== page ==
It is a strange trip. We ride up into the mountains in a small open truck packed to the gills with Afghan people. After couple of hours, the truck leaves us at a mud and thatch tea house sitting alone in the middle of nowhere along what they call a road, about a hundred yards from the path leading to Band-e Amir. We stop to eat some soup and bread with tea, with two very excited Afghan men dancing around us and talking. They are in an incredible state of agitation, first because they have guests in the middle of December, crazy foreigners, and second, especially, because one of us is female. Afghan men must pay about $2000 bride-price for a wife, over twenty times the average annual income, and they suspect infidel Western women of being prostitutes, so you can imagine their delight in this isolated situation. Besides all this, one of them really lost his marbles long ago, and laughs continuously with contorted expressions on his face. We’re a little uncomfortable to say the least.
The half-sane one of the pair explains that there are no people at Band-e Amir and we must stay the night with them. We want to get out of there, though. It’s only 11:30 in the morning and we figure it will take only a few hours to walk to the lakes. Seeing that we are determined to leave, the least-crazed of the pair shows us the way to the road, and we head off into the barren mountain landscape, stretching white and empty all around, to the sound of the fool’s bizarre laughter, not really knowing what we will find on the other side. As we leave we also notice the dark form of a lone man moving off into the mountains in another direction, completing the feeling of isolation that weighs down on us. But I am glad to be on the way; it feels very good to be hiking in the mountains again, not knowing what is ahead and being comfortable with that.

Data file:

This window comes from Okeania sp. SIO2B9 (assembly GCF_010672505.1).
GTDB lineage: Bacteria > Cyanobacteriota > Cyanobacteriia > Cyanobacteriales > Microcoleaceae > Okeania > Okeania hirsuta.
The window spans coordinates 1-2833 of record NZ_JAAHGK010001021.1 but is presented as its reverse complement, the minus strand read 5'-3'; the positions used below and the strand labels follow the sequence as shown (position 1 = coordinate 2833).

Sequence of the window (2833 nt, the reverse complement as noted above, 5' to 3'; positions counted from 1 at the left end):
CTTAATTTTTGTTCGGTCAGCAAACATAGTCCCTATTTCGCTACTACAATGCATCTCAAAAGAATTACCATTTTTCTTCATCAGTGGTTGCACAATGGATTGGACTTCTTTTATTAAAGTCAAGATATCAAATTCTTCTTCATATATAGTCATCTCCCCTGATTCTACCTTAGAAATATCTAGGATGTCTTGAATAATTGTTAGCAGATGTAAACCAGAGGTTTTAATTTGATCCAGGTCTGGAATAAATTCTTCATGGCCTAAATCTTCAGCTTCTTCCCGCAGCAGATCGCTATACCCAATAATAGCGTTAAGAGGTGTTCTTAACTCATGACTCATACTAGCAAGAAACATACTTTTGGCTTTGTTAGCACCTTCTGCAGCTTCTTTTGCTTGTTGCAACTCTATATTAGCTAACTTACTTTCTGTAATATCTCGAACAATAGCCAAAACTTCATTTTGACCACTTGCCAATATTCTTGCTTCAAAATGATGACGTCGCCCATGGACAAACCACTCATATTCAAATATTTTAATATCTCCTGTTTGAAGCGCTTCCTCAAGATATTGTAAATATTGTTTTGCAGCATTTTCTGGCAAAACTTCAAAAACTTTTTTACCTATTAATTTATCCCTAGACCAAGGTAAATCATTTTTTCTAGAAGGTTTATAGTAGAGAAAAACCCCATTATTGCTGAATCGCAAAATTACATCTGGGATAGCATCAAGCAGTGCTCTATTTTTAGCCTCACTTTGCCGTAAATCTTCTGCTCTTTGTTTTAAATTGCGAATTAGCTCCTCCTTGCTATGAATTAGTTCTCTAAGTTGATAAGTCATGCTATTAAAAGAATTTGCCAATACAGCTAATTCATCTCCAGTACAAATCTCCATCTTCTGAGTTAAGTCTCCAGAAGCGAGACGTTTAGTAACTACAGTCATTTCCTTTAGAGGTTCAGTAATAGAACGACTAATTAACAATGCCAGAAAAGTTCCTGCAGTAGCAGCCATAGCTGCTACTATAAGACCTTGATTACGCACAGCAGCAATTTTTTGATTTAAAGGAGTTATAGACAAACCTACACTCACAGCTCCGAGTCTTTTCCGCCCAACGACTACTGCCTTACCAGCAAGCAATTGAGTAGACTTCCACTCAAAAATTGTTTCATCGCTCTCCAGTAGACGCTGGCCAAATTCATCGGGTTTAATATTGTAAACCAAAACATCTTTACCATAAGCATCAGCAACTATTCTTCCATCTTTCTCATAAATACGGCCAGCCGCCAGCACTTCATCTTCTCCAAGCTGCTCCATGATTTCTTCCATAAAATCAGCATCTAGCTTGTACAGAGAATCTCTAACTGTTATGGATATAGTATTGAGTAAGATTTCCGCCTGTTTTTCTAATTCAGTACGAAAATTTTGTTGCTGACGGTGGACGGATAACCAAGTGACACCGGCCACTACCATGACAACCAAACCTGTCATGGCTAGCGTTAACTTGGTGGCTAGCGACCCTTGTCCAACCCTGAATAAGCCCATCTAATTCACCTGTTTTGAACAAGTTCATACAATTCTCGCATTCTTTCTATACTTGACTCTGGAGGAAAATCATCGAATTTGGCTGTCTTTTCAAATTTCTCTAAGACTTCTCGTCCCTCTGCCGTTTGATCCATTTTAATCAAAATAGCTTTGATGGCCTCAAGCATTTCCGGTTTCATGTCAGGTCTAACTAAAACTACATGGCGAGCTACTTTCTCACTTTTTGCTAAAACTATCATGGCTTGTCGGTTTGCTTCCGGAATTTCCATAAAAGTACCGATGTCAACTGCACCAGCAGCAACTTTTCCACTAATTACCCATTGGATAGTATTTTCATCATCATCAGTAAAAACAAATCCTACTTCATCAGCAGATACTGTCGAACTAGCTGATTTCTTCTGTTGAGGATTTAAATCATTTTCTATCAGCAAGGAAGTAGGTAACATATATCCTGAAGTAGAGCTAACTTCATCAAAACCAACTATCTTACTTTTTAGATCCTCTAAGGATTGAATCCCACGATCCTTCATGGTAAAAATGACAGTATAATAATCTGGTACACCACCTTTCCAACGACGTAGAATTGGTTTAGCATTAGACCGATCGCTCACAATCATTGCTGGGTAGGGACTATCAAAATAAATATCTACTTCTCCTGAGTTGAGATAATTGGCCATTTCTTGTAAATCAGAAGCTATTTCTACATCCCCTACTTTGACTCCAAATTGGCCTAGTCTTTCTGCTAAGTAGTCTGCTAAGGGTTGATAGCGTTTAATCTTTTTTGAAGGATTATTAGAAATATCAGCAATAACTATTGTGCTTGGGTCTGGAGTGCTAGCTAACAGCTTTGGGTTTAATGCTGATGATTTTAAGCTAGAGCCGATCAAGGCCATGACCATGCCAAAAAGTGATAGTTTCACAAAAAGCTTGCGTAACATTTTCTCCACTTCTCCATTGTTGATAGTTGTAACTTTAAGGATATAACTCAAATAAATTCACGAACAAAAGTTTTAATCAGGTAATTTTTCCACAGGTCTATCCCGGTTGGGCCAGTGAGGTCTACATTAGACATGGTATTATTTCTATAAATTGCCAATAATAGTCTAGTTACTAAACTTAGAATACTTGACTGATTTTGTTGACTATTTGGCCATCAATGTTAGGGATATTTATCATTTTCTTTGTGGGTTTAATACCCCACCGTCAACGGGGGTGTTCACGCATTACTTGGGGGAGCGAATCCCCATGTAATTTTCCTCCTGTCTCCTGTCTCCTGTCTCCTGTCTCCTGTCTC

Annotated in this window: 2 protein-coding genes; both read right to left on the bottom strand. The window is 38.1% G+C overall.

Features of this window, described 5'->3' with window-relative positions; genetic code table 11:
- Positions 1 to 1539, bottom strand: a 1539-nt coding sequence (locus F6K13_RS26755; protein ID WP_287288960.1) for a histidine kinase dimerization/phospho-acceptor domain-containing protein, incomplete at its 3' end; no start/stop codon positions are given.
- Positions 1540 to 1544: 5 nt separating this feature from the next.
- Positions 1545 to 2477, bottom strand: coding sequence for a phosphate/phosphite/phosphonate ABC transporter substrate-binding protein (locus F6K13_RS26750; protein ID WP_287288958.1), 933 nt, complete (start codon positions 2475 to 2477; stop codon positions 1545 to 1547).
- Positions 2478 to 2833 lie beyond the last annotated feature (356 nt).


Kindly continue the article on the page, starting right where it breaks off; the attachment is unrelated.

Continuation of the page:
A father and daughter visit a cobbler in his workshop.
The walk is good, though the sky begins to cloud over again after about an hour. The rutted dirt road is easily visible under a light cover of snow, and in a couple of hours we see the first blue form of a lake between the mountains ahead. It is astonishingly beautiful, and we are grateful to each other.
After another hour’s hike over gentle slopes we reach the valley. We’re relieved to see people and villages here and there through the powdery snow which has been falling thickly during our descent. Far off, a figure the trudges toward us in the deepening powder snow. As we approach each other, we see that it’s a child, a handsome boy in a sky-blue turban and grey tunic. In broken English he introduces himself as Hussein, and tells us that his father has sent him to meet us, and he offers to take us to the village. Crossing a bridge we meet two friendly men who are fishing for small trout in the stream. One of them, Hussein’s father, tells us that the boy will take us to the village and the chai khana of the village headman, where we can have tea and arrange place to stay. Hussein tells us that the last tourists of the season left this isolated valley weeks ago.
Hussein is ten years old. He knows a lot of English words and can form simple sentences. He says he learned his English from summer travellers. He becomes our guide, interpreter and storyteller. We persuade him, his father and brother to remain in the summer village for a few more days for our sake, to look after these three mad farangi who have appeared unarmed amid the first heavy snowstorm of the winter, to see the holy lakes.
An avenue of poplars leading to a mosque in Bamiyan.